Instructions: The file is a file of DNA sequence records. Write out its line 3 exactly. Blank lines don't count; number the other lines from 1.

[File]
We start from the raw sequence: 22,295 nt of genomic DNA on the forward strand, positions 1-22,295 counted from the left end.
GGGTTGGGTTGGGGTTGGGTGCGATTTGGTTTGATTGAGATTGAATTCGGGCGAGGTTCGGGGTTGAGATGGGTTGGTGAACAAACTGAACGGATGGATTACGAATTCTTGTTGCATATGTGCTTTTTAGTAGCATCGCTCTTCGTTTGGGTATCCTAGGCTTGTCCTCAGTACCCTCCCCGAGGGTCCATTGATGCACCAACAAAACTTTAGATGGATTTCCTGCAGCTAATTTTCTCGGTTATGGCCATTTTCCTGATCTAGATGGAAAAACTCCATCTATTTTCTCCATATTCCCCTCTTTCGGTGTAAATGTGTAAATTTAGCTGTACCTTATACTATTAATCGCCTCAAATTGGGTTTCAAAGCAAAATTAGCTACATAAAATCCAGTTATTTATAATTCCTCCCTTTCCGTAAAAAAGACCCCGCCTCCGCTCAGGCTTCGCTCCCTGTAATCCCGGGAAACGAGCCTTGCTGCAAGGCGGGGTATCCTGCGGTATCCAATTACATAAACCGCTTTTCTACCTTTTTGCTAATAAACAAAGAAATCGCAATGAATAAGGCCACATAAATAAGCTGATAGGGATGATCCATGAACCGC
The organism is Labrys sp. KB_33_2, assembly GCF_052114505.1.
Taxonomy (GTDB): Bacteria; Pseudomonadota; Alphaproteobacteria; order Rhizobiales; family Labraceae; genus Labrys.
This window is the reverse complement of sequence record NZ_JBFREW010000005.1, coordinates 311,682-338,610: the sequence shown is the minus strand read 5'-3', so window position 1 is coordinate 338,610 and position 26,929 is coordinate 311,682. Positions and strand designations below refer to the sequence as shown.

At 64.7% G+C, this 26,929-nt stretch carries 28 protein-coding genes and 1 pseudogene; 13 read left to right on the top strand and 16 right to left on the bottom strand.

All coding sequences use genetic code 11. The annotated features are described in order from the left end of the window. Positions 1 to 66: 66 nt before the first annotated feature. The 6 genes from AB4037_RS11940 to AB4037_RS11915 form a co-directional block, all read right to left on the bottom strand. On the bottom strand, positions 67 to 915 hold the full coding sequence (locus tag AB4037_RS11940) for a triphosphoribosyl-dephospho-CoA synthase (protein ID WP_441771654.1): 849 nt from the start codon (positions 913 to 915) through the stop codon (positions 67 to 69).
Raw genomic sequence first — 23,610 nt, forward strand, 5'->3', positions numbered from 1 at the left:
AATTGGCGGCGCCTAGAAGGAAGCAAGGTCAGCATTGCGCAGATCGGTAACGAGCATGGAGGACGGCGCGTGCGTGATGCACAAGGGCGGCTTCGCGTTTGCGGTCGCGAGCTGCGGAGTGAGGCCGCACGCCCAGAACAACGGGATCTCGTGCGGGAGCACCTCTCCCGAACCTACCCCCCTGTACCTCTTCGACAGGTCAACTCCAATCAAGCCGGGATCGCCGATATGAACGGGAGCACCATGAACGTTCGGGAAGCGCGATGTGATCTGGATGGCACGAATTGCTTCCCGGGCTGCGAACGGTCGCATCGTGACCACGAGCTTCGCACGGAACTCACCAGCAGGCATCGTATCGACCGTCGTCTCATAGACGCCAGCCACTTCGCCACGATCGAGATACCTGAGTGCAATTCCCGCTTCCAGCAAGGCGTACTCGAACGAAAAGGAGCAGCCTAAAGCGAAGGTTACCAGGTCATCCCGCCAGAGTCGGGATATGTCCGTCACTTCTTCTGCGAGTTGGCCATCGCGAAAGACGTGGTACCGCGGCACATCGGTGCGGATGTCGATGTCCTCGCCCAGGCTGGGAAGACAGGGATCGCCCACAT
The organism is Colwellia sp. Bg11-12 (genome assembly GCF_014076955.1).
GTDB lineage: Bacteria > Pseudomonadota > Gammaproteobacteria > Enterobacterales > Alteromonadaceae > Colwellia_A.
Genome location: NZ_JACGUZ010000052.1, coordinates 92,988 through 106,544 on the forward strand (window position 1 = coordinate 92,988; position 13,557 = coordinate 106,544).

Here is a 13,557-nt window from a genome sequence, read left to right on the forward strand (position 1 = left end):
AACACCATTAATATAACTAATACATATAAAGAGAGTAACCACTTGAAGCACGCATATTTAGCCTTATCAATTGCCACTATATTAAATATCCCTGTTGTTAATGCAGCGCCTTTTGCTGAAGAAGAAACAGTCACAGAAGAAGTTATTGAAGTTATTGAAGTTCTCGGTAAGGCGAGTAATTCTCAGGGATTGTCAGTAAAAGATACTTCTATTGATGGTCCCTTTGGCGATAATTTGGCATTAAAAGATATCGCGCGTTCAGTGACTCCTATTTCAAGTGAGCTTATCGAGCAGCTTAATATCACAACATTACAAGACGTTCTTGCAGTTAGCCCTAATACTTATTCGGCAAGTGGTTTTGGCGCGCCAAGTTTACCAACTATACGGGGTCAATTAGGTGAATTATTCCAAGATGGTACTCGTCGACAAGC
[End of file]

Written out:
The organism is Labrys sp. KB_33_2, assembly GCF_052114505.1.